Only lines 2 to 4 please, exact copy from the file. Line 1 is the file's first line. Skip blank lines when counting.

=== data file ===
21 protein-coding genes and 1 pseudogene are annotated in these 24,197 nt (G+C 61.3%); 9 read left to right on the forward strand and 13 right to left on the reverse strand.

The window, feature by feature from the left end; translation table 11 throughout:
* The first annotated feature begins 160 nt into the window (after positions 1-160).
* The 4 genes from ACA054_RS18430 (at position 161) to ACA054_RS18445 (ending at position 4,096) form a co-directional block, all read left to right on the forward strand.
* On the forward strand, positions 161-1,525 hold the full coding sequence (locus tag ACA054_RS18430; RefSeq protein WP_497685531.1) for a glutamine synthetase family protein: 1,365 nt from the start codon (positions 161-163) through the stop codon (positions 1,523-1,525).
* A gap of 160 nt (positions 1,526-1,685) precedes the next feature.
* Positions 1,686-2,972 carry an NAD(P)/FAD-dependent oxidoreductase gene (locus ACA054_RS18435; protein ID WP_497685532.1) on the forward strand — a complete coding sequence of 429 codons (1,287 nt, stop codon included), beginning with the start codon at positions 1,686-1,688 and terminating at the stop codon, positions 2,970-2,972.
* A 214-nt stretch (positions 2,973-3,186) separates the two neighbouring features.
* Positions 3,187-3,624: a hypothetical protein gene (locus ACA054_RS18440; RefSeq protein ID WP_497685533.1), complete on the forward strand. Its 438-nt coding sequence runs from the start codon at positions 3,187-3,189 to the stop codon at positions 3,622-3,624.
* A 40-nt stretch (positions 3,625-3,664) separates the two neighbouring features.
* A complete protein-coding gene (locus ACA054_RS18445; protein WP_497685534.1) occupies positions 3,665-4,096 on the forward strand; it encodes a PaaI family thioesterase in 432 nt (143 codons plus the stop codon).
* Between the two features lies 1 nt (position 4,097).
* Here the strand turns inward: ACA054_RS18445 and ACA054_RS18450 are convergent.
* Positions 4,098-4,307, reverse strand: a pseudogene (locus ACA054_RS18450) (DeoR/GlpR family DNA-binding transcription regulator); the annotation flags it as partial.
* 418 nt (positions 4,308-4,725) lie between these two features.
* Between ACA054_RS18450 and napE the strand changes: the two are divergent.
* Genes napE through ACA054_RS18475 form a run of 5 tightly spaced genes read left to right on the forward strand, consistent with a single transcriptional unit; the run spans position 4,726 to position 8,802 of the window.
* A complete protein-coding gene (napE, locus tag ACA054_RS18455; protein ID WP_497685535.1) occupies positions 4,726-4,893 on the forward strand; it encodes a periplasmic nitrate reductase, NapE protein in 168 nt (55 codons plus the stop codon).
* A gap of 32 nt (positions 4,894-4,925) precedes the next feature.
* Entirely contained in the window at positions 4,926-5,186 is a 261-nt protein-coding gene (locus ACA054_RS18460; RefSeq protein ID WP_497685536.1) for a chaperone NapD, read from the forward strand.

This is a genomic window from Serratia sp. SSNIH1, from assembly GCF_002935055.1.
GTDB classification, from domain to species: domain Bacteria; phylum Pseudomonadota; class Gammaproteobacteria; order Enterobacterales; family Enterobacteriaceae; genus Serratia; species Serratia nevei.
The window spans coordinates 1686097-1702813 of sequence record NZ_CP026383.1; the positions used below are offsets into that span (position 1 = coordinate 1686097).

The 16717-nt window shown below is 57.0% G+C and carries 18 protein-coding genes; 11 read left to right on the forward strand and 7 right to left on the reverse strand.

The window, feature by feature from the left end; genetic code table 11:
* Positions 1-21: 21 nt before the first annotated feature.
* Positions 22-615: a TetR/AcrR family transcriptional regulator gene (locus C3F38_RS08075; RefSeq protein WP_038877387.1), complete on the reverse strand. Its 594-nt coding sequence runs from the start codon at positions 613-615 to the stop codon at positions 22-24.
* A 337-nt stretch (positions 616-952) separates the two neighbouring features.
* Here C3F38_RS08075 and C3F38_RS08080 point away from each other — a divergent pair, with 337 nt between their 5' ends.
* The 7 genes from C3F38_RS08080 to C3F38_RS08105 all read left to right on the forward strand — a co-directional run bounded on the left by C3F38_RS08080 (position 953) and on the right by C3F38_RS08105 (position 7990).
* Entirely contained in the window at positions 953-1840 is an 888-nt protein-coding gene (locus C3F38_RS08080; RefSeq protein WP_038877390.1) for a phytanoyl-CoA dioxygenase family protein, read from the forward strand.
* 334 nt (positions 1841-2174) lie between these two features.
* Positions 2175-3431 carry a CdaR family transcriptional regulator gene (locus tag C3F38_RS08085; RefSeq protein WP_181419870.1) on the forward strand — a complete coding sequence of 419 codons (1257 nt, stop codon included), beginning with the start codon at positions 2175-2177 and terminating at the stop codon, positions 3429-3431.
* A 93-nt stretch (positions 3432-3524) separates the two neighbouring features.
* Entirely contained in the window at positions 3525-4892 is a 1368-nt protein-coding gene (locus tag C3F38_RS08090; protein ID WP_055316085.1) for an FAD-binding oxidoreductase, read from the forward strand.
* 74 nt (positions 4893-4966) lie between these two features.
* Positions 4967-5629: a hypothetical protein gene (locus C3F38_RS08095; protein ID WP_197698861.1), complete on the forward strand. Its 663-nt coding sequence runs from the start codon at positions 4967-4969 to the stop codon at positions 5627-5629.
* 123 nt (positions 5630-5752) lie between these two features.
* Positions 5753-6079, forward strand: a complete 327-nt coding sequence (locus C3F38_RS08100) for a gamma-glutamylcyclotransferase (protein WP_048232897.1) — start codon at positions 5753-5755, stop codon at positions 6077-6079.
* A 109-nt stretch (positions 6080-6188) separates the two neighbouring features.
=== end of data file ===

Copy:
The window, feature by feature from the left end; translation table 11 throughout:
* The first annotated feature begins 160 nt into the window (after positions 1-160).
* The 4 genes from ACA054_RS18430 (at position 161) to ACA054_RS18445 (ending at position 4,096) form a co-directional block, all read left to right on the forward strand.